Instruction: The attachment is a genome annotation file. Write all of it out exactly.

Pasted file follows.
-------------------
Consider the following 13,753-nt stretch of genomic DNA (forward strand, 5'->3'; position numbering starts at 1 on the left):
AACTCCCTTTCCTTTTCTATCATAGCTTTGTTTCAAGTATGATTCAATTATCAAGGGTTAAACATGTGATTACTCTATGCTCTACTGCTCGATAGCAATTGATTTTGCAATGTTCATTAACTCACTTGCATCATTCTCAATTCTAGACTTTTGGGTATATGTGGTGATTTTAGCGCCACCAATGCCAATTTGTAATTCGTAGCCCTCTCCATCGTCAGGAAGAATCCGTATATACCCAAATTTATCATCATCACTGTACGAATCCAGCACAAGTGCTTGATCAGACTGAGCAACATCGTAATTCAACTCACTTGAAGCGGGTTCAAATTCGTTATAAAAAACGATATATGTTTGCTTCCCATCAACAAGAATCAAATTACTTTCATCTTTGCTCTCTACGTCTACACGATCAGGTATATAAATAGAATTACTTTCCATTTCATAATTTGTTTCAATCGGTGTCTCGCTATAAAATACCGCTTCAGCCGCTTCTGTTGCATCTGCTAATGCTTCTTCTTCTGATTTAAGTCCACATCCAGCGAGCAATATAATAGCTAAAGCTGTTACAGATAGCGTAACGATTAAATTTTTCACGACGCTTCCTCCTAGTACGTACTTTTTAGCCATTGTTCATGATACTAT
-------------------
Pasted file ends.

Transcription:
Consider the following 13,753-nt stretch of genomic DNA (forward strand, 5'->3'; position numbering starts at 1 on the left):
AACTCCCTTTCCTTTTCTATCATAGCTTTGTTTCAAGTATGATTCAATTATCAAGGGTTAAACATGTGATTACTCTATGCTCTACTGCTCGATAGCAATTGATTTTGCAATGTTCATTAACTCACTTGCATCATTCTCAATTCTAGACTTTTGGGTATATGTGGTGATTTTAGCGCCACCAATGCCAATTTGTAATTCGTAGCCCTCTCCATCGTCAGGAAGAATCCGTATATACCCAAATTTATCATCATCACTGTACGAATCCAGCACAAGTGCTTGATCAGACTGAGCAACATCGTAATTCAACTCACTTGAAGCGGGTTCAAATTCGTTATAAAAAACGATATATGTTTGCTTCCCATCAACAAGAATCAAATTACTTTCATCTTTGCTCTCTACGTCTACACGATCAGGTATATAAATAGAATTACTTTCCATTTCATAATTTGTTTCAATCGGTGTCTCGCTATAAAATACCGCTTCAGCCGCTTCTGTTGCATCTGCTAATGCTTCTTCTTCTGATTTAAGTCCACATCCAGCGAGCAATATAATAGCTAAAGCTGTTACAGATAGCGTAACGATTAAATTTTTCACGACGCTTCCTCCTAGTACGTACTTTTTAGCCATTGTTCATGATACTAT